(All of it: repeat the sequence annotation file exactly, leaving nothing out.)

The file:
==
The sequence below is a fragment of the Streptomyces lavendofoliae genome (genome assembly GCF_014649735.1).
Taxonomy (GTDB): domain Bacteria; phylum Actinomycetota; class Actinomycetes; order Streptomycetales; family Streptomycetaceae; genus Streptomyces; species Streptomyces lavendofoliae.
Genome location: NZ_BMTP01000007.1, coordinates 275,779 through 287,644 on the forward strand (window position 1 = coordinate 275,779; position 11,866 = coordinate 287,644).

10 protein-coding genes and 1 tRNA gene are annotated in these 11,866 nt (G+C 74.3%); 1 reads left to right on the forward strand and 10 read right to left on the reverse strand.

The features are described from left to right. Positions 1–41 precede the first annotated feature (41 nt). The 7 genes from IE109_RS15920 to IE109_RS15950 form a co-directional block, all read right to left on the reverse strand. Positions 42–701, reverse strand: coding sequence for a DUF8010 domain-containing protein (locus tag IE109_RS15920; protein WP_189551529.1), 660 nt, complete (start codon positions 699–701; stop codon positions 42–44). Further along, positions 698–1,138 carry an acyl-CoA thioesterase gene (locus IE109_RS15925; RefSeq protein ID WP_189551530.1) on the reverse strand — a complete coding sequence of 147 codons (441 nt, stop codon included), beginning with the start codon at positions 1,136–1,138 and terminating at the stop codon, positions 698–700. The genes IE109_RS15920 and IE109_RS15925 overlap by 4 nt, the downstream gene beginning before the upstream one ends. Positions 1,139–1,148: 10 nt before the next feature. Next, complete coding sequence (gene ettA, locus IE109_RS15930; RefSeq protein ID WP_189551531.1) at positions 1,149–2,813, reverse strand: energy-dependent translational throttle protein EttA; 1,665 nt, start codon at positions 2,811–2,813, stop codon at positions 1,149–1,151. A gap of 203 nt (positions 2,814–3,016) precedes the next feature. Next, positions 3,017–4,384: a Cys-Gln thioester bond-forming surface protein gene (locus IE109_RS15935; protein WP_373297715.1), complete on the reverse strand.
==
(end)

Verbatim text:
The sequence below is a fragment of the Streptomyces lavendofoliae genome (genome assembly GCF_014649735.1).
Taxonomy (GTDB): domain Bacteria; phylum Actinomycetota; class Actinomycetes; order Streptomycetales; family Streptomycetaceae; genus Streptomyces; species Streptomyces lavendofoliae.
Genome location: NZ_BMTP01000007.1, coordinates 275,779 through 287,644 on the forward strand (window position 1 = coordinate 275,779; position 11,866 = coordinate 287,644).

10 protein-coding genes and 1 tRNA gene are annotated in these 11,866 nt (G+C 74.3%); 1 reads left to right on the forward strand and 10 read right to left on the reverse strand.

The features are described from left to right. Positions 1–41 precede the first annotated feature (41 nt). The 7 genes from IE109_RS15920 to IE109_RS15950 form a co-directional block, all read right to left on the reverse strand. Positions 42–701, reverse strand: coding sequence for a DUF8010 domain-containing protein (locus tag IE109_RS15920; protein WP_189551529.1), 660 nt, complete (start codon positions 699–701; stop codon positions 42–44). Further along, positions 698–1,138 carry an acyl-CoA thioesterase gene (locus IE109_RS15925; RefSeq protein ID WP_189551530.1) on the reverse strand — a complete coding sequence of 147 codons (441 nt, stop codon included), beginning with the start codon at positions 1,136–1,138 and terminating at the stop codon, positions 698–700. The genes IE109_RS15920 and IE109_RS15925 overlap by 4 nt, the downstream gene beginning before the upstream one ends. Positions 1,139–1,148: 10 nt before the next feature. Next, complete coding sequence (gene ettA, locus IE109_RS15930; RefSeq protein ID WP_189551531.1) at positions 1,149–2,813, reverse strand: energy-dependent translational throttle protein EttA; 1,665 nt, start codon at positions 2,811–2,813, stop codon at positions 1,149–1,151. A gap of 203 nt (positions 2,814–3,016) precedes the next feature. Next, positions 3,017–4,384: a Cys-Gln thioester bond-forming surface protein gene (locus IE109_RS15935; protein WP_373297715.1), complete on the reverse strand.